Categories: Life & Arts
The Egg may look like something from outer space, or something under a microscope. Almost everyone who plays there has something rude or clever to say about this odd concrete ovoid that hovers over the Albany skyline as if it just landed, or is just about to hatch.
To celebrate its 30th anniversary, The Egg is hatching some special events that will showcase the range and diversity of performances and performers who fill it with motion and music.
On Wednesday at 5:30 p.m., The Egg’s heritage will be honored with a multi-faceted event, beginning with salutes to Kitty Carlisle Hart and Lewis A. Swyer, for whom its two theaters are named. Then, New York State Office of General Services (OGS) Commissioner John Egan will share some personal reflections. No one is better qualified: Egan was commissioner when The Egg first opened and recently returned to the position.
Next, musicians Mark O’Connor and Daniel Bernard Roumain and dancers of the Ellen Sinopoli Dance Company will perform. Both O’Connor and Roumain are violin virtuosos, and each will perform solo, but their similarity may end there. O’Connor came from bluegrass, added jazz mastery, rock grooves and classical composing and performing to his toolbox and usually performs in a suit. Romain blends hip-hop energy with classical complexity and wears dreadlocks. O’Connor and Roumain will preview their contributions to The Egg’s Hudson River Quadricentennial Concert on April 12 (more on this later), while Sinopoli’s dancers will perform a preview of their May 3 performance.
A reception will follow the performances. Admission is free, but reservations are required. Phone 473-1845 or visit www.theegg.org. Special “Works in Progress” sessions will offer previews of the April 12 Hudson River Quadricentennial. All are free admission, but reservations are required:
u Monday at 5:30 p.m.: Mark O’Connor, Don Byron and Daniel Bernard Roumain at the Albany Institute of History & Art (Hudson River School Galleries), 125 Washington Ave., Albany. 463-4478
u Tuesday at 5:30 p.m.: Don Byron and Daniel Bernard Roumain at The Egg. 473-1845.
u Tuesday at 7:30 p.m.: Mark O’Connor at the Clifton Park Halfmoon Library, 47 Clifton Country Road, Clifton Park. 371-8622
If Trace Adkins’s voice were any bigger, it wouldn’t fit inside the Times Union Center where he’ll turn it loose tonight.
Adkins has triumphed over a mess of trouble to become one of country’s top hit-makers. He lost his left pinkie to an oil rig accident, but doctors re-attached it at an angle that allows him to play guitar. A change in management delayed the release of his third album, “More …” his only release not to sell at least gold — but it hit No. 9 on the country albums chart anyway. He went into rehab (after a DWUI guilty plea and a tractor accident) just as his fourth album “Chrome” was released, stalling what would probably have been a smash tour, and the album still hit No. 4. His single “I Got My Game On” (also the title of this tour) was to be the title track of a new album that has evidently been scrapped, but the song appears on the new compilation “American Man: Greatest Hits. Vol. 2.”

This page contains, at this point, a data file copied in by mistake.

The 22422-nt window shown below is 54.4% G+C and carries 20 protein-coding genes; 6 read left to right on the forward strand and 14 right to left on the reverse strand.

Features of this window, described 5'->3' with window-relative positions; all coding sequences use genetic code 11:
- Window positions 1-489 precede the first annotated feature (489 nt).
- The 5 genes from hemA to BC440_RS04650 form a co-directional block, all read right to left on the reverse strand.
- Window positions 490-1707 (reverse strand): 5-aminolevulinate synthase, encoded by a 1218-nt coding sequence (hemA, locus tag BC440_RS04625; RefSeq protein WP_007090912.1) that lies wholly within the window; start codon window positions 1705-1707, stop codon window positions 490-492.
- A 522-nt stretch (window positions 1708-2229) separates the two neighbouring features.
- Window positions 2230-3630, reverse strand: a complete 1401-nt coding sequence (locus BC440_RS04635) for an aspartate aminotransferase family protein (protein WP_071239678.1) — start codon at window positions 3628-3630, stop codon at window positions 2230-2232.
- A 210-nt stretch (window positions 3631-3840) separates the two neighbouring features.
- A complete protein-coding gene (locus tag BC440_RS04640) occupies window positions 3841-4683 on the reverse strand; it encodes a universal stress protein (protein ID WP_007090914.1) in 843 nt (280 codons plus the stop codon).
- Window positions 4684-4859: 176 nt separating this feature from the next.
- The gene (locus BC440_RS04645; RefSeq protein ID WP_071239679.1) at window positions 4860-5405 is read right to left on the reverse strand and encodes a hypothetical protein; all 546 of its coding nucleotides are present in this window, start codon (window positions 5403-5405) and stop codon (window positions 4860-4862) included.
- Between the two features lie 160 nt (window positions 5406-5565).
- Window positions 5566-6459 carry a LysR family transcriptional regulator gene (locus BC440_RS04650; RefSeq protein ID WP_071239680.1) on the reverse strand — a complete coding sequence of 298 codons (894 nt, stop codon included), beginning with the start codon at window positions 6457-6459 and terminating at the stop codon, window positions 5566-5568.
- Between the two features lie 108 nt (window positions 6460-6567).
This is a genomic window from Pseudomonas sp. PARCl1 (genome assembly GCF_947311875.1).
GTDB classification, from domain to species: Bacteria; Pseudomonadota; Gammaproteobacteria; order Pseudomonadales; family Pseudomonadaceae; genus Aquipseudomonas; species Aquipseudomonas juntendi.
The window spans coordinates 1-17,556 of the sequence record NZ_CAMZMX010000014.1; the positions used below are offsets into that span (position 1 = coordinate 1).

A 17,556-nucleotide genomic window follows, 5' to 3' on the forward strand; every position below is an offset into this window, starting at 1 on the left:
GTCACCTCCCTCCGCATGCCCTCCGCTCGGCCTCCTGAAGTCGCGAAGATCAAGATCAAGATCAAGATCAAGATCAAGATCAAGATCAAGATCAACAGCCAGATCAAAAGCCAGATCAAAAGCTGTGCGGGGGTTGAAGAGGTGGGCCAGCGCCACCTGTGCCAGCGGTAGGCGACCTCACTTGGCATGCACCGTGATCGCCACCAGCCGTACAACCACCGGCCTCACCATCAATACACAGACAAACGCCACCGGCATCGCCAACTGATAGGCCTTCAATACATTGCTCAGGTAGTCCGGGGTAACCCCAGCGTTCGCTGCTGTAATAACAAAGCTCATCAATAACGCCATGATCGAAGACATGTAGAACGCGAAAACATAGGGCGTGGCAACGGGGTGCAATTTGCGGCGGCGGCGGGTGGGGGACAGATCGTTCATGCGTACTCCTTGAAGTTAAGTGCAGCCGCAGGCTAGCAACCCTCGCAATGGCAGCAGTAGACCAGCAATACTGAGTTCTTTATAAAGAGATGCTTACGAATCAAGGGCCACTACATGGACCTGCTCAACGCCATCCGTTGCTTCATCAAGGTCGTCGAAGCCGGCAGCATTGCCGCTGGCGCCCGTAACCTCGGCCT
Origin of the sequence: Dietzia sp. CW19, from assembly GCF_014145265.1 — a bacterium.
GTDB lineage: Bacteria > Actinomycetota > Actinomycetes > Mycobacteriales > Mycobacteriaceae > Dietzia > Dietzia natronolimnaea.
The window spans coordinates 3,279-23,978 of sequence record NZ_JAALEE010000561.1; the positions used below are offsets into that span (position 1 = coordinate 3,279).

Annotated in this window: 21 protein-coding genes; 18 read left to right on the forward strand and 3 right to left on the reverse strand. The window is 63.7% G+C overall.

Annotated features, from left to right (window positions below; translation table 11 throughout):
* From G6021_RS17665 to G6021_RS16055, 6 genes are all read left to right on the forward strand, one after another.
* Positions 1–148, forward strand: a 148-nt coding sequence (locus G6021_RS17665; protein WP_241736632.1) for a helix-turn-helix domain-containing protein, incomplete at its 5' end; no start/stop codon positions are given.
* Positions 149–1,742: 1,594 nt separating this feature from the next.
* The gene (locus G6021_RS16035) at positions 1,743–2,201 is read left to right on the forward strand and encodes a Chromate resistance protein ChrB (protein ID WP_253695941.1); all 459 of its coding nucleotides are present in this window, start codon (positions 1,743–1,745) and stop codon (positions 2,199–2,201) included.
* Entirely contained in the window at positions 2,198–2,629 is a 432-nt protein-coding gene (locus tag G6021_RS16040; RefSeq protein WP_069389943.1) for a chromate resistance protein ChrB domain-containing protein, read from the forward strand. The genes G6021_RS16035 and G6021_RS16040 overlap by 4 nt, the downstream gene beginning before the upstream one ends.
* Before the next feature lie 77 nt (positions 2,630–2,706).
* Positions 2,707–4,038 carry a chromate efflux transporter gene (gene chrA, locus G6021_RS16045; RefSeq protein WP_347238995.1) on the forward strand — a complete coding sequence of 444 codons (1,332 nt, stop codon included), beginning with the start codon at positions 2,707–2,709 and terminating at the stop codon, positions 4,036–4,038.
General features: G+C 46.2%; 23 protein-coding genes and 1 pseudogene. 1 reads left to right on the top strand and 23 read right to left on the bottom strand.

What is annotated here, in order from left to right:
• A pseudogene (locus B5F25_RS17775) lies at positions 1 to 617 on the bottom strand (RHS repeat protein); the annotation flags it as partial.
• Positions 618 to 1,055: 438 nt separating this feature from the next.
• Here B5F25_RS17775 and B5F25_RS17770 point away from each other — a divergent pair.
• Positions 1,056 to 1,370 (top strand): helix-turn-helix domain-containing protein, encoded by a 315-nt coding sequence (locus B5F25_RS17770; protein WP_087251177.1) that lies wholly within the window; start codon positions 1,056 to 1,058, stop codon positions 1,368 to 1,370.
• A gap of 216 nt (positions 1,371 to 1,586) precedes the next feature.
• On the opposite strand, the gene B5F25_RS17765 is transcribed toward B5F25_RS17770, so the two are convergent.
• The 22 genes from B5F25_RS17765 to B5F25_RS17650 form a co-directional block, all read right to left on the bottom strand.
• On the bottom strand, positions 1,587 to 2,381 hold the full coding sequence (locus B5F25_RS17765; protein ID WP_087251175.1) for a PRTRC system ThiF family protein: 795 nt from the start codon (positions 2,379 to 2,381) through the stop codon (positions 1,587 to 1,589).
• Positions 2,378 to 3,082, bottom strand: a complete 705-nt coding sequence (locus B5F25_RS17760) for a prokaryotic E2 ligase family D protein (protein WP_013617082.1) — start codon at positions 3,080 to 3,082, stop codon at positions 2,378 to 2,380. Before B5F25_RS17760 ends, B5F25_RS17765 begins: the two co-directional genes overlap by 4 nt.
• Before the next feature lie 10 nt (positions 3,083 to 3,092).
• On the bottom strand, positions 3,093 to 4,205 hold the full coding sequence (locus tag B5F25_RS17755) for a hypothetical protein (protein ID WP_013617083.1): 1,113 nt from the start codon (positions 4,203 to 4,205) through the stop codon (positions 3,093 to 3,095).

Comic Bill Engvall opens the 7:30 p.m. show. Tickets are $39.75 for all seats, a laudably affordable admission. Phone 1-800-30-EVENT or visit www.timesunioncenter-albany.com.
Leahy may be the biggest family band around — eight siblings from Ontario — and they’re a powerful musical force onstage. Tonight, they perform on the main stage at Proctors (432 State St., Schenectady).
Ranging in age from 41 to 26, they are Donnell (fiddle), Maria (banjo, guitar, vocals), Siobheann (bass, vocals), Frank (drums), Agnes (keyboards, vocals), Erin (piano, guitar), Angus (fiddle) and Doug (fiddle). Since playing the Times Union Center with Shania Twain several years ago, they’ve released a new album, “In All Things.”
Tickets are $32, $28, $24 and $20. Phone 346-6204 or visit www.proctors.org.
What’s more impressive: becoming a star as a teenager, or remaining a star more than 40 years later? Janis Ian is one of very few to manage both.
She returns here to play the Eighth Step at Proctors GE Theater (432 State St., Schenectady) on Saturday, after releasing three albums of new material since 2000, plus five compilations, a live album and four concert DVDs. Her latest proclaims, “Folk is the New Black.”
How with-it is she? She was one of the first artists to release songs as free Internet downloads, and has proven that doing so actually increases sales of CDs.
Years ago, jazz great Ella Fitzgerald called Ian “the best young singer in America” and country-jazz guitar master Chet Atkins said: “She gives me a run for my money.” When she opened for Kris Kristofferson at Saratoga Performing Arts Center in the late 1970s, she played solo and he had a huge band. But he said backstage that she was so good he didn’t want to have to follow her.
Show time for Janis Ian on Saturday at the Eighth Step at Proctors is 7:30 p.m. Tickets are $25. Phone 346-6204 or 473-1703; or visit www.proctors.org or www.eighthsteop.org.
STANLEY AT WAMC
If the words etched on a tombstone could be heard, they would sound like the voice of Ralph Stanley. On Saturday, he and his Clinch Mountain Boys perform at the Linda Norris Auditorium of the WAMC Performing Arts Studio (339 Central Ave., Albany).
In his 55-year career, Stanley has played on more than 170 albums and performed everywhere, and he remains a formidable banjo picker and high tenor singer. Show time is 8 p.m.
Admission is $40. Phone 465-5233, ext. 4, or visit www.wamcarts.org.